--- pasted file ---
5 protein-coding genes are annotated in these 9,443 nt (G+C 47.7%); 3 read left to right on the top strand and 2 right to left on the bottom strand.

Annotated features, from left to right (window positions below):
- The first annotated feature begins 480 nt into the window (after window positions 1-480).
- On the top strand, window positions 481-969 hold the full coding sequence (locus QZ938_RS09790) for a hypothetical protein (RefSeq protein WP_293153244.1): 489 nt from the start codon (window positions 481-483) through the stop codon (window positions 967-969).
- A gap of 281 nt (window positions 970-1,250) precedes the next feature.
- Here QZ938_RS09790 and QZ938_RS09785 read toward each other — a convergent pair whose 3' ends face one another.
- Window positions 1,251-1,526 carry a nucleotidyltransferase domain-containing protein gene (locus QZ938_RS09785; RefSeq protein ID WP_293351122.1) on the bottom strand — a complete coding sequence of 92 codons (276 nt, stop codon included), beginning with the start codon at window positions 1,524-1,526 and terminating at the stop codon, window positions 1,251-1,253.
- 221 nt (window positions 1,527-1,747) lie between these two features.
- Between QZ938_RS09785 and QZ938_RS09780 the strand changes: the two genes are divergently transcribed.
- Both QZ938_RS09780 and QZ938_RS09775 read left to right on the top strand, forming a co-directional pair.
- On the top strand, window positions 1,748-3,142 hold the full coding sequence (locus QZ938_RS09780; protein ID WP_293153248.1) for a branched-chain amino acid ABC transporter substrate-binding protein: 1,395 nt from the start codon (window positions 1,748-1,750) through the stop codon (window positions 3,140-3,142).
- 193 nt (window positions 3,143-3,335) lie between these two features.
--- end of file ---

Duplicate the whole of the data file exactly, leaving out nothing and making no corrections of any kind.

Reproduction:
5 protein-coding genes are annotated in these 9,443 nt (G+C 47.7%); 3 read left to right on the top strand and 2 right to left on the bottom strand.

Annotated features, from left to right (window positions below):
- The first annotated feature begins 480 nt into the window (after window positions 1-480).
- On the top strand, window positions 481-969 hold the full coding sequence (locus QZ938_RS09790) for a hypothetical protein (RefSeq protein WP_293153244.1): 489 nt from the start codon (window positions 481-483) through the stop codon (window positions 967-969).
- A gap of 281 nt (window positions 970-1,250) precedes the next feature.
- Here QZ938_RS09790 and QZ938_RS09785 read toward each other — a convergent pair whose 3' ends face one another.
- Window positions 1,251-1,526 carry a nucleotidyltransferase domain-containing protein gene (locus QZ938_RS09785; RefSeq protein ID WP_293351122.1) on the bottom strand — a complete coding sequence of 92 codons (276 nt, stop codon included), beginning with the start codon at window positions 1,524-1,526 and terminating at the stop codon, window positions 1,251-1,253.
- 221 nt (window positions 1,527-1,747) lie between these two features.
- Between QZ938_RS09785 and QZ938_RS09780 the strand changes: the two genes are divergently transcribed.
- Both QZ938_RS09780 and QZ938_RS09775 read left to right on the top strand, forming a co-directional pair.
- On the top strand, window positions 1,748-3,142 hold the full coding sequence (locus QZ938_RS09780; protein ID WP_293153248.1) for a branched-chain amino acid ABC transporter substrate-binding protein: 1,395 nt from the start codon (window positions 1,748-1,750) through the stop codon (window positions 3,140-3,142).
- 193 nt (window positions 3,143-3,335) lie between these two features.